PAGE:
Romans 9 is one of those chapters of the Bible that carries with it a ton of theological weight. This is true especially regarding the doctrine of election. In the middle of his conversation about the people of Israel and how some are saved while many rejected the Messiah, Paul begins to talk about the sovereignty of God in some fairly radical terms.
Paul talks in Romans 9 about God choosing Jacob and rejecting Esau, even before either had been born. The point was that God made his choice of which twin would carry the line of blessing and promise, and that choice is not based on the relative goodness or badness of either boy. God picked Jacob. God let Esau go his own way.
Then Paul talked in even stronger terms about Pharaoh in the Exodus. Pharaoh’s heart was against God. God hardened Pharaoh’s heart as well. A look back at chapter 1 of this book would remind us that God has, in times of judgment, handed people over to their own desires and allowed them to become as evil as they wanted to. This is a great example of what hardness would look like.
As the argument builds, it looks more and more like what Paul is saying is that God elects some to follow him, predestining them to salvation. It also looks like God hardens some, leaving them to their own sinful ways that will turn them more and more against him. It looks like Paul is telling us that all who are saved are saved because God chose to save them and acted on their hearts. It looks like those who are not saved are not saved because they opposed God and God left them to themselves. It looks, well, Calvinistic.
What is most convincing to me that Paul is teaching the doctrine of election here the way that reformed believers claim is what comes next. Paul anticipates the objection to what he has just written. This is something that Paul has done a couple of times already in Romans. Paul will write for a bit, and then he will show you what those who oppose biblical teaching will claim.
So, watch the objection Paul anticipates. Ask yourself if Paul’s anticipated objection and his response to that objection tells you that Paul is turning away from a doctrine of sovereign election or if he is in fact telling us, “Yes, that is what I’m saying.”
Romans 9:19-24 – 19 You will say to me then, “Why does he still find fault? For who can resist his will?” 20 But who are you, O man, to answer back to God? Will what is molded say to its molder, “Why have you made me like this?” 21 Has the potter no right over the clay, to make out of the same lump one vessel for honorable use and another for dishonorable use? 22 What if God, desiring to show his wrath and to make known his power, has endured with much patience vessels of wrath prepared for destruction, 23 in order to make known the riches of his glory for vessels of mercy, which he has prepared beforehand for glory— 24 even us whom he has called, not from the Jews only but also from the Gentiles?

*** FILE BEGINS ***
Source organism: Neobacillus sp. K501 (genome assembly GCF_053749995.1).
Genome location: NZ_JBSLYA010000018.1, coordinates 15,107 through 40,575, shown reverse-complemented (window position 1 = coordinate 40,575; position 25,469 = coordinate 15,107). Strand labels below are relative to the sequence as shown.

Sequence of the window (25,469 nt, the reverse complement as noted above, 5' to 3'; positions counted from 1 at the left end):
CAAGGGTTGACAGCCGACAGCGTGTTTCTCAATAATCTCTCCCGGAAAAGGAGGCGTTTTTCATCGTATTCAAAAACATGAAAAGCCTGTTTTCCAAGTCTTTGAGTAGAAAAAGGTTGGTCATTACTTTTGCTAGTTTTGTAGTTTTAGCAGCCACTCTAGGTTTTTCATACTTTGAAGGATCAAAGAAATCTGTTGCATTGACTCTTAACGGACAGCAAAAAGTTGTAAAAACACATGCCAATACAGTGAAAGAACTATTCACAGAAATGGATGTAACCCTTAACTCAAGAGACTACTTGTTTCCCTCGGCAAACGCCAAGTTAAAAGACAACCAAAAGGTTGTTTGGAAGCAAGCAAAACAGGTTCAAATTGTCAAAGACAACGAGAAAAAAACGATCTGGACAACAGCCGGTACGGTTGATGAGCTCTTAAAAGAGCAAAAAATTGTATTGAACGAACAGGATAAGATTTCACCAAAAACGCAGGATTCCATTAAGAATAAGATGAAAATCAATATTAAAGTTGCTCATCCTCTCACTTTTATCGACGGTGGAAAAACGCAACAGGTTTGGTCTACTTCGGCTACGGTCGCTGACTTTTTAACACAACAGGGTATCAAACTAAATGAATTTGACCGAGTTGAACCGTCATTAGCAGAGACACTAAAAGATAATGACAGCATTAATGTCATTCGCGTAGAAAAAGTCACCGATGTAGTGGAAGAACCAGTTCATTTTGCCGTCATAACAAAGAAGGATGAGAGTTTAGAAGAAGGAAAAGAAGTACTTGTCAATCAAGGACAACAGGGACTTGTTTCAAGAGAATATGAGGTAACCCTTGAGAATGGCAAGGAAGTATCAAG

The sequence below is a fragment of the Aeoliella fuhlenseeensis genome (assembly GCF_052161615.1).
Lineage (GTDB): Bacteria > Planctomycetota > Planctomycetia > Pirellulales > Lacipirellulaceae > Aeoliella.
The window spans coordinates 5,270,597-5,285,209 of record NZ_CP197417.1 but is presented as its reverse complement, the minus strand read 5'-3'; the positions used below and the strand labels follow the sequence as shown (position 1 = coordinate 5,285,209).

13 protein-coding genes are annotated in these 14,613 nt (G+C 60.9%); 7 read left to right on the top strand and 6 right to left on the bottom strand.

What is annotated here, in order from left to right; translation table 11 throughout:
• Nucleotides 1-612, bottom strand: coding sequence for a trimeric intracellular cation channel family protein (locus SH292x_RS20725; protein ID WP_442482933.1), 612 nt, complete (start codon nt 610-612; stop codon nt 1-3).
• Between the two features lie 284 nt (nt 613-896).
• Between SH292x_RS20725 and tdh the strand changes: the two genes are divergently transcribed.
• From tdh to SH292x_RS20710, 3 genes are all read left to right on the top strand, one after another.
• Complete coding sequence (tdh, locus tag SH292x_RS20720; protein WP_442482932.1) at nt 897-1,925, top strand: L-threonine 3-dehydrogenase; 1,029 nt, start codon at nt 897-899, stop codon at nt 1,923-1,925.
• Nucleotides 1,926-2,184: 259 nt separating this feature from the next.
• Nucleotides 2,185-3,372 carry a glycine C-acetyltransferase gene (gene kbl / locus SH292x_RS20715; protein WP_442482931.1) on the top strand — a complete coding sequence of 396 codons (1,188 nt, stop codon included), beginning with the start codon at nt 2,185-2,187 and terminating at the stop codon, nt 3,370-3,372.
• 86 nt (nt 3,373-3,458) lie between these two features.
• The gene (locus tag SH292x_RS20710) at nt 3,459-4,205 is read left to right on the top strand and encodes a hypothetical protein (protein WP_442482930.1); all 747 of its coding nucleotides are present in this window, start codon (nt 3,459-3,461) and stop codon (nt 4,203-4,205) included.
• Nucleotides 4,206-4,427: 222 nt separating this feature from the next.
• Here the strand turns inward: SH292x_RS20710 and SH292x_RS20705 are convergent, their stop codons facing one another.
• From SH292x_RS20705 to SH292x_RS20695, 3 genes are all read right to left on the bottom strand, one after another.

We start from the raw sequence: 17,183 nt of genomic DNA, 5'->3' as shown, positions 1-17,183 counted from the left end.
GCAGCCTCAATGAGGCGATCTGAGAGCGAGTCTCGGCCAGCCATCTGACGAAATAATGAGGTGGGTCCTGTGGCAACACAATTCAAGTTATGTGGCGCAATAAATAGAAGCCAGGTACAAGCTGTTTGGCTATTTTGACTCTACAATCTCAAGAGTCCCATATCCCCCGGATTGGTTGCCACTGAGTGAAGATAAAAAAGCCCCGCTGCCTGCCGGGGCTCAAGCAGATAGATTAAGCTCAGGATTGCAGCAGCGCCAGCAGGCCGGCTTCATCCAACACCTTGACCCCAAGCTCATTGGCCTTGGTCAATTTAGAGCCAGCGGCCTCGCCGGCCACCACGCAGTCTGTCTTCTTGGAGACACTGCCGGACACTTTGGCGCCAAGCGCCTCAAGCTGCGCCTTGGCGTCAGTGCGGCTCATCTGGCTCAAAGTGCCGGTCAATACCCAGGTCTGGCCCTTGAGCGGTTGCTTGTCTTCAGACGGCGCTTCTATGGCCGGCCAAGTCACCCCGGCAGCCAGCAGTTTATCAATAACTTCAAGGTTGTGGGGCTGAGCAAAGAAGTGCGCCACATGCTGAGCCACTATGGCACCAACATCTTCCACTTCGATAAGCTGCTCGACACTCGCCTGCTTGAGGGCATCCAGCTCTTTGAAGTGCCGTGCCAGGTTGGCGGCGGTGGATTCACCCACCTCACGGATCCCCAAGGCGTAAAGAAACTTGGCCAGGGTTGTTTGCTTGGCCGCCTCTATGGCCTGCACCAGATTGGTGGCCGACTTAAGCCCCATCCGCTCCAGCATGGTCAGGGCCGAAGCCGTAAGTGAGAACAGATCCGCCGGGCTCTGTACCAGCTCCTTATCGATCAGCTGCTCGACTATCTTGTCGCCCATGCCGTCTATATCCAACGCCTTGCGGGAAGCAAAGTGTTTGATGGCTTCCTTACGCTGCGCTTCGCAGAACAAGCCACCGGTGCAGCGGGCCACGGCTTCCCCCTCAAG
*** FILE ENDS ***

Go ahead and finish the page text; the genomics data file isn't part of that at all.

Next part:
Look at the objection Paul anticipated. People will ask how sovereign grace can possibly be fair. After all, nobody can overpower God. Nobody can resist God’s will. So how can it be right for God to judge people for rejecting him if he never elected them to eternal life?
Paul anticipates that objection. And if Paul was not teaching sovereign election, Paul would have said, “No, you misunderstand me.” But Paul does not say this. Instead, Paul responds with a reminder that we, as sinful creatures, have no right to question the way of salvation and sovereignty of the Lord. We are clay, and the potter who shapes the clay is the one who has the final say so as to what the clay will be. The potter does not exist for the clay, but the clay exists for the potter. And if there is any question as to who must be more free, the potter must be more free than the clay that the potter is using to shape things for the potter’s glory.
My point is not to remove all discomfort from this passage. Nor is my point to unpack its implications. But, I believe that it is important that we see that the anticipated objection that Paul speaks in verse 19 is a proof that what he was saying in the prior verses is exactly what it looks like; it is the doctrine of sovereign election. And we need to see that Paul’s response to the objection does not turn away from sovereignty to emphasize human autonomousfree-will. Instead, Paul doubles down on the fact that the freedom of God is ultimate.
If you want to put all this together, there are two truths you have to hold. If any person is saved, they are saved because God elected them, converted them, and saved them. If any person is lost, they are lost because they, in their sin, have never wanted to love and follow God. For the saved, God moves to overcome their natural rebellion against him, changing their desires so they come to him. For the lost, God allows them uninterrupted freedom, and they will always use that freedom to choose against God. In no case does God do anything here to treat any human being unjustly. In every case, every human life will glorify the Lord by either demonstrating his sovereign mercy or his perfect justice.